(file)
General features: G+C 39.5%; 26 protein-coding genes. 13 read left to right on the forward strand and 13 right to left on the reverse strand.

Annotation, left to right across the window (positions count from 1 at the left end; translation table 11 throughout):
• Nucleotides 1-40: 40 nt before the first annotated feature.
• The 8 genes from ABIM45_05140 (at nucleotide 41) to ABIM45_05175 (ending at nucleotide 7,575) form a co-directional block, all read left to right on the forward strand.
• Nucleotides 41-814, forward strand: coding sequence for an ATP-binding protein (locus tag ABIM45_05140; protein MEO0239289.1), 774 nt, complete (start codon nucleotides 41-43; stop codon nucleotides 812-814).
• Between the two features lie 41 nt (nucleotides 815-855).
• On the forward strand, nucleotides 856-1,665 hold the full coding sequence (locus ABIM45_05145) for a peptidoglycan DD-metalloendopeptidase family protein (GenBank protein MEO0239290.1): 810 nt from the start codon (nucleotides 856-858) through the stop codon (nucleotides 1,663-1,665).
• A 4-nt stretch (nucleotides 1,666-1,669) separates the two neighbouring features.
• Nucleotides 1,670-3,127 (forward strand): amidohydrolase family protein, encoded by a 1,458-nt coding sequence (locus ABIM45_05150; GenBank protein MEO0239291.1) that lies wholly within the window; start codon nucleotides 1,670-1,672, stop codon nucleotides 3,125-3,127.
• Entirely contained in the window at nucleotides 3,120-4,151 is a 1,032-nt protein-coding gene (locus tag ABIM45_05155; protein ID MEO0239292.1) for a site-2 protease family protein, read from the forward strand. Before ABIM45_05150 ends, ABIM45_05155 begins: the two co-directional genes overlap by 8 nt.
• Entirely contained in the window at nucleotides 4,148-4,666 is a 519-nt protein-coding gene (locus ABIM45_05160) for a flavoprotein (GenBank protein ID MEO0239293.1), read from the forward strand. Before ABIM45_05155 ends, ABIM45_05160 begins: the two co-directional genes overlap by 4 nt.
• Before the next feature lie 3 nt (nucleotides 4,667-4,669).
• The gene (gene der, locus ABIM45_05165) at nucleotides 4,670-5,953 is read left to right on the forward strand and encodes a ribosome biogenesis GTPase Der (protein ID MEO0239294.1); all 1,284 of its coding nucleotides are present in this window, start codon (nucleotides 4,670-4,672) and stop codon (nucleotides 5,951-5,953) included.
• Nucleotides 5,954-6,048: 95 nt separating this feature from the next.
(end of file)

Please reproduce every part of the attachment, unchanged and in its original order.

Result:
General features: G+C 39.5%; 26 protein-coding genes. 13 read left to right on the forward strand and 13 right to left on the reverse strand.

Annotation, left to right across the window (positions count from 1 at the left end; translation table 11 throughout):
• Nucleotides 1-40: 40 nt before the first annotated feature.
• The 8 genes from ABIM45_05140 (at nucleotide 41) to ABIM45_05175 (ending at nucleotide 7,575) form a co-directional block, all read left to right on the forward strand.
• Nucleotides 41-814, forward strand: coding sequence for an ATP-binding protein (locus tag ABIM45_05140; protein MEO0239289.1), 774 nt, complete (start codon nucleotides 41-43; stop codon nucleotides 812-814).
• Between the two features lie 41 nt (nucleotides 815-855).
• On the forward strand, nucleotides 856-1,665 hold the full coding sequence (locus ABIM45_05145) for a peptidoglycan DD-metalloendopeptidase family protein (GenBank protein MEO0239290.1): 810 nt from the start codon (nucleotides 856-858) through the stop codon (nucleotides 1,663-1,665).
• A 4-nt stretch (nucleotides 1,666-1,669) separates the two neighbouring features.
• Nucleotides 1,670-3,127 (forward strand): amidohydrolase family protein, encoded by a 1,458-nt coding sequence (locus ABIM45_05150; GenBank protein MEO0239291.1) that lies wholly within the window; start codon nucleotides 1,670-1,672, stop codon nucleotides 3,125-3,127.
• Entirely contained in the window at nucleotides 3,120-4,151 is a 1,032-nt protein-coding gene (locus tag ABIM45_05155; protein ID MEO0239292.1) for a site-2 protease family protein, read from the forward strand. Before ABIM45_05150 ends, ABIM45_05155 begins: the two co-directional genes overlap by 8 nt.
• Entirely contained in the window at nucleotides 4,148-4,666 is a 519-nt protein-coding gene (locus ABIM45_05160) for a flavoprotein (GenBank protein ID MEO0239293.1), read from the forward strand. Before ABIM45_05155 ends, ABIM45_05160 begins: the two co-directional genes overlap by 4 nt.
• Before the next feature lie 3 nt (nucleotides 4,667-4,669).
• The gene (gene der, locus ABIM45_05165) at nucleotides 4,670-5,953 is read left to right on the forward strand and encodes a ribosome biogenesis GTPase Der (protein ID MEO0239294.1); all 1,284 of its coding nucleotides are present in this window, start codon (nucleotides 4,670-4,672) and stop codon (nucleotides 5,951-5,953) included.
• Nucleotides 5,954-6,048: 95 nt separating this feature from the next.